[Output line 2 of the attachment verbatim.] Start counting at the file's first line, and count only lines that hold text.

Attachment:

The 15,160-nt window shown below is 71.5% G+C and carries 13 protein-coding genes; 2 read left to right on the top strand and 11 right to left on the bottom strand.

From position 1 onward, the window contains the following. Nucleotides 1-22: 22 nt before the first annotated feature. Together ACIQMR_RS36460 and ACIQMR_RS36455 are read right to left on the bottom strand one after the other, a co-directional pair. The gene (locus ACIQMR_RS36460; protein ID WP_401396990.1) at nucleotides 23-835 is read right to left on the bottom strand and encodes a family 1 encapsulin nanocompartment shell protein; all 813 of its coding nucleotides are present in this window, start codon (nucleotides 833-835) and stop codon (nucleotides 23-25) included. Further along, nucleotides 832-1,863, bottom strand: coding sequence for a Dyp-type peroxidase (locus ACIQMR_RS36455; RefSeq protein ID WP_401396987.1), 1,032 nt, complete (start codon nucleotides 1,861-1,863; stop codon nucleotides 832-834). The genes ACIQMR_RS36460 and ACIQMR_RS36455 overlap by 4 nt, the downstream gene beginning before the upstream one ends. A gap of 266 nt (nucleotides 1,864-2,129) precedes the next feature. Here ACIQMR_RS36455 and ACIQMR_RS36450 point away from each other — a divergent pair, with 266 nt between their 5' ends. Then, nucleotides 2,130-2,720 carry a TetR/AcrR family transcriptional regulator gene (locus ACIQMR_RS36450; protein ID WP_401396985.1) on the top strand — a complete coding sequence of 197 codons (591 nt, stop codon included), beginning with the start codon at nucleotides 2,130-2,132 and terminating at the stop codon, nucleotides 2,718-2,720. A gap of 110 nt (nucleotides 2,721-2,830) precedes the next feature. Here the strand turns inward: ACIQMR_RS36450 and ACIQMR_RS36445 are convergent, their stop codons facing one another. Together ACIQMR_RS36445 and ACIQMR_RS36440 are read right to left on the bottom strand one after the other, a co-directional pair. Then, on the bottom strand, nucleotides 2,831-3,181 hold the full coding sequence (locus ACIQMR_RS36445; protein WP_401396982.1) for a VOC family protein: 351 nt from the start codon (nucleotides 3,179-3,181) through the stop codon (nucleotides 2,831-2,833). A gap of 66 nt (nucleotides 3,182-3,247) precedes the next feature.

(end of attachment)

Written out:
From position 1 onward, the window contains the following. Nucleotides 1-22: 22 nt before the first annotated feature. Together ACIQMR_RS36460 and ACIQMR_RS36455 are read right to left on the bottom strand one after the other, a co-directional pair. The gene (locus ACIQMR_RS36460; protein ID WP_401396990.1) at nucleotides 23-835 is read right to left on the bottom strand and encodes a family 1 encapsulin nanocompartment shell protein; all 813 of its coding nucleotides are present in this window, start codon (nucleotides 833-835) and stop codon (nucleotides 23-25) included. Further along, nucleotides 832-1,863, bottom strand: coding sequence for a Dyp-type peroxidase (locus ACIQMR_RS36455; RefSeq protein ID WP_401396987.1), 1,032 nt, complete (start codon nucleotides 1,861-1,863; stop codon nucleotides 832-834). The genes ACIQMR_RS36460 and ACIQMR_RS36455 overlap by 4 nt, the downstream gene beginning before the upstream one ends. A gap of 266 nt (nucleotides 1,864-2,129) precedes the next feature. Here ACIQMR_RS36455 and ACIQMR_RS36450 point away from each other — a divergent pair, with 266 nt between their 5' ends. Then, nucleotides 2,130-2,720 carry a TetR/AcrR family transcriptional regulator gene (locus ACIQMR_RS36450; protein ID WP_401396985.1) on the top strand — a complete coding sequence of 197 codons (591 nt, stop codon included), beginning with the start codon at nucleotides 2,130-2,132 and terminating at the stop codon, nucleotides 2,718-2,720. A gap of 110 nt (nucleotides 2,721-2,830) precedes the next feature. Here the strand turns inward: ACIQMR_RS36450 and ACIQMR_RS36445 are convergent, their stop codons facing one another. Together ACIQMR_RS36445 and ACIQMR_RS36440 are read right to left on the bottom strand one after the other, a co-directional pair. Then, on the bottom strand, nucleotides 2,831-3,181 hold the full coding sequence (locus ACIQMR_RS36445; protein WP_401396982.1) for a VOC family protein: 351 nt from the start codon (nucleotides 3,179-3,181) through the stop codon (nucleotides 2,831-2,833). A gap of 66 nt (nucleotides 3,182-3,247) precedes the next feature.